Erzhan said he still does not know why he was taken. Like others detained in Ghulja, the “micro-clues” (微线索 wēi xiànsuǒ) of his “pre-terrorist extremism” were likely the fact that he possessed a passport and had traveled to Kazakhstan, one of 26 Muslim-majority countries on a Chinese state watch list. In any case, over time the grueling routine began to change his mental state. He said: “The first two months, I thought of my wife Maynur and my three children. Some time later, I only thought about food.” According to the general manager of the glove factory, Wang Xinghua, speaking in state TV interview released in December 2018, “With the support of the government, we have already ‘recruited’ more than 600 people.” One of these 600 government “recruits” was Erzhan, who had arrived from the camp less than a month before. Continuing, General Manager Wang said that since the founding of the new factory in 2017, “We have generated more than $6 million in sales. We plan to reach 1,000 workers by the end of this year. We plan to provide jobs to 1,500 people by the end of 2019.” read the complete article

United States

11 Oct 2019

Study identifies religious bias against refugees

The study shows that religion is the most powerful source of discrimination. When you hold constant national origin, religion matters more than gender, age, fluency in English or professional skill. "On a scale of 1 to 7, among otherwise completely identical refugees from Syria, Muslims are rated a full half point lower," said UC San Diego political scientist and co-author Claire Adida. In addition to showing that anti-Muslim bias prevails across the board in the U.S., the study also shows that it differs across subgroups: The bias is weakest among those who self-identify as non-Christian, non-white and Democrat, compared to self-identified Republicans, Christians and whites. read the complete article

11 Oct 2019

Trump's visit stokes fear, anxiety among Somalis

Trump's visit also spurred anxiety and fear for many Somalis here. The nation's largest Muslim civil rights group and local Somali-elected leaders were sounding the alarm about the long-term implications of Trump's visit, suggesting it could spark a fresh surge in hate crimes in Minnesota — home to the nation's largest Somali community. "We're also definitely concerned about his anti-Muslim and anti-Somali language," said Jaylani Hussein, who leads the Minnesota chapter of the Council on American-Islamic Relations (CAIR), which had urged Muslim-Americans to join protests Thursday. read the complete article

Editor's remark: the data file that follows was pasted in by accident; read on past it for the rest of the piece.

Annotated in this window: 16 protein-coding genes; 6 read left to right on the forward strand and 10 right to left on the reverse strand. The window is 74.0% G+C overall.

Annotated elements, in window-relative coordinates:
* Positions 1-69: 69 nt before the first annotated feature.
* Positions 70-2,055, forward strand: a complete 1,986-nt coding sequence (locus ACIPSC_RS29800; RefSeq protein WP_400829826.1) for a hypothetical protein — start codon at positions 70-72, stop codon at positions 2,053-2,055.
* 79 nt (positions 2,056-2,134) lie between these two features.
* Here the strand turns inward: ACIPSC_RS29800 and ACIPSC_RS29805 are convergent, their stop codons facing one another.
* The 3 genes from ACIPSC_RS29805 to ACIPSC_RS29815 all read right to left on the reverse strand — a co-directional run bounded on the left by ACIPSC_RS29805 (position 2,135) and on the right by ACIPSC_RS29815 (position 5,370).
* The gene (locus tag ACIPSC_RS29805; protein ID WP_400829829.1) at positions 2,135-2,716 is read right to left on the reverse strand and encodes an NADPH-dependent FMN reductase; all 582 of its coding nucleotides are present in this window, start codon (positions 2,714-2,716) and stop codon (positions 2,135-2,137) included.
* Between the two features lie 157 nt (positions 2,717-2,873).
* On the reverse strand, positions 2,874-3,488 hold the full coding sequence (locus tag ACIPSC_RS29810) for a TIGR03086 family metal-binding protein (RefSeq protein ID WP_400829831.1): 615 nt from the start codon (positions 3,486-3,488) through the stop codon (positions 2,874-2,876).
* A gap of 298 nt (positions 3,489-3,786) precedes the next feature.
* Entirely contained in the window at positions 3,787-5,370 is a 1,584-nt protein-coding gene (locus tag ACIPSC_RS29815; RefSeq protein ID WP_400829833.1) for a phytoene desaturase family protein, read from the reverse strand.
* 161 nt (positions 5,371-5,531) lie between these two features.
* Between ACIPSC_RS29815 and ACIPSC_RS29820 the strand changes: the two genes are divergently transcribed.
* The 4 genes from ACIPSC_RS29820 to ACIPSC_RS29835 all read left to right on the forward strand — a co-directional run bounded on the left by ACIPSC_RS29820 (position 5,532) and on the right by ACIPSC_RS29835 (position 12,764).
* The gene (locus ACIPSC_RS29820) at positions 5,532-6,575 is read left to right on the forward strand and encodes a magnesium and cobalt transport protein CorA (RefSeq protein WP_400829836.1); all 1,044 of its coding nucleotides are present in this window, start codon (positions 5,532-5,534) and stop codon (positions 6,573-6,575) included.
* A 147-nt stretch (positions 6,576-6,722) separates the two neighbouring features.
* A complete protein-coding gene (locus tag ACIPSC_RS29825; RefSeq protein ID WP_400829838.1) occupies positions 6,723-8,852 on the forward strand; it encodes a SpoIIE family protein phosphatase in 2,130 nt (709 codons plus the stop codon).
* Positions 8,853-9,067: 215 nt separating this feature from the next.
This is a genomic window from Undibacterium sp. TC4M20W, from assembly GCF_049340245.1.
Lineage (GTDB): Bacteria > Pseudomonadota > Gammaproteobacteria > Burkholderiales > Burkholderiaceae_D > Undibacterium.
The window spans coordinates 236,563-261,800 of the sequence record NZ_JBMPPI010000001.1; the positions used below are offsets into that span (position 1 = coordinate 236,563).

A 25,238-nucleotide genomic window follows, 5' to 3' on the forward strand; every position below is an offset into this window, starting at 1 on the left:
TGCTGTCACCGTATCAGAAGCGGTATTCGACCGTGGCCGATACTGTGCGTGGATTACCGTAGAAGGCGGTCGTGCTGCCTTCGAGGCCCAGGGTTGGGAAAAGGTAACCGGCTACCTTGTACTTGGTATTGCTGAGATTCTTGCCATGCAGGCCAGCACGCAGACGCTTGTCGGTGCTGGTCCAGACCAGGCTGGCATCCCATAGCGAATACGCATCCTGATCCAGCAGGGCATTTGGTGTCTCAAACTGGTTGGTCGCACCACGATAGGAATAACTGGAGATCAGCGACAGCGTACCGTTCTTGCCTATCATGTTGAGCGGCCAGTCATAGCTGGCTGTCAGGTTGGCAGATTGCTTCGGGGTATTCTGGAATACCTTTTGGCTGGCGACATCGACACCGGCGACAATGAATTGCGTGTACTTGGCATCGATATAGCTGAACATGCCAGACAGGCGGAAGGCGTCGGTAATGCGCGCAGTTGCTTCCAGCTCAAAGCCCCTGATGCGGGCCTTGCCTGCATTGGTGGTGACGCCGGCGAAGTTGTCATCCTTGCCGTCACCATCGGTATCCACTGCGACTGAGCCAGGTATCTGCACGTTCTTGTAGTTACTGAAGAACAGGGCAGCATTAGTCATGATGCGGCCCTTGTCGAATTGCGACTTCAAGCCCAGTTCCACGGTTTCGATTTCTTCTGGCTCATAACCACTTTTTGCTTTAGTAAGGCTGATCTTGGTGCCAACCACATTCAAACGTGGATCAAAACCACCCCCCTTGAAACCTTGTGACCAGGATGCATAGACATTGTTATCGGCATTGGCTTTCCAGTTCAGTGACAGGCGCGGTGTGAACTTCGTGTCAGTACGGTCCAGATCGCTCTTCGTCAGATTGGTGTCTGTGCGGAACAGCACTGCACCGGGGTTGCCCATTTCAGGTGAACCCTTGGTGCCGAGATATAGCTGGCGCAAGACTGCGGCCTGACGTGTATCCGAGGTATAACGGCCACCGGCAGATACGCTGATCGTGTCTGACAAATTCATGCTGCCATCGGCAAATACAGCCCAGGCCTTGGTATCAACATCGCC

11 Oct 2019

People's Party won't take action against N.S. candidate who called Islam 'pure evil'

Maxime Bernier's People's Party says it won't take action against one of its candidates in Nova Scotia who called Islam "pure evil" and "not compatible with democracy" in numerous social media posts. Sybil Hogg, the PPC candidate for Sackville-Preston-Chezzetcook, made a series of posts on Twitter and Facebook with anti-Islam statements within the last year. The posts include a response in March to a 2017 tweet from former Justice Minister Jody Wilson-Raybould, sent after the minister visited a mosque just days after the deadly Quebec City mosque attack. Hogg's response: "Islam is pure evil. Islam has no place in Canadian society." read the complete article

11 Oct 2019

Bloc leader apologizes for candidates' Islamophobic and racist social media posts

Bloc Québécois Leader Yves-François Blanchet apologized Thursday after media outlets uncovered a number of Islamophobic and racist social media posts by candidates running for the sovereigntist party. The apology is almost certainly in response to articles published Wednesday in the Globe and Mail and Thursday in the Journal de Montréal that documented numerous posts, tweets and shared links on Facebook and Twitter by: Caroline Desbiens, a candidate in the Beauport riding; Lizabel Nitoi, running in Marc-Aurèle-Fortin; Valérie Tremblay in Chicoutimi–Le Fjord; and Claude Forgues in Sherbrooke. read the complete article

Today in Islamophobia, 11 Oct 2019 Edition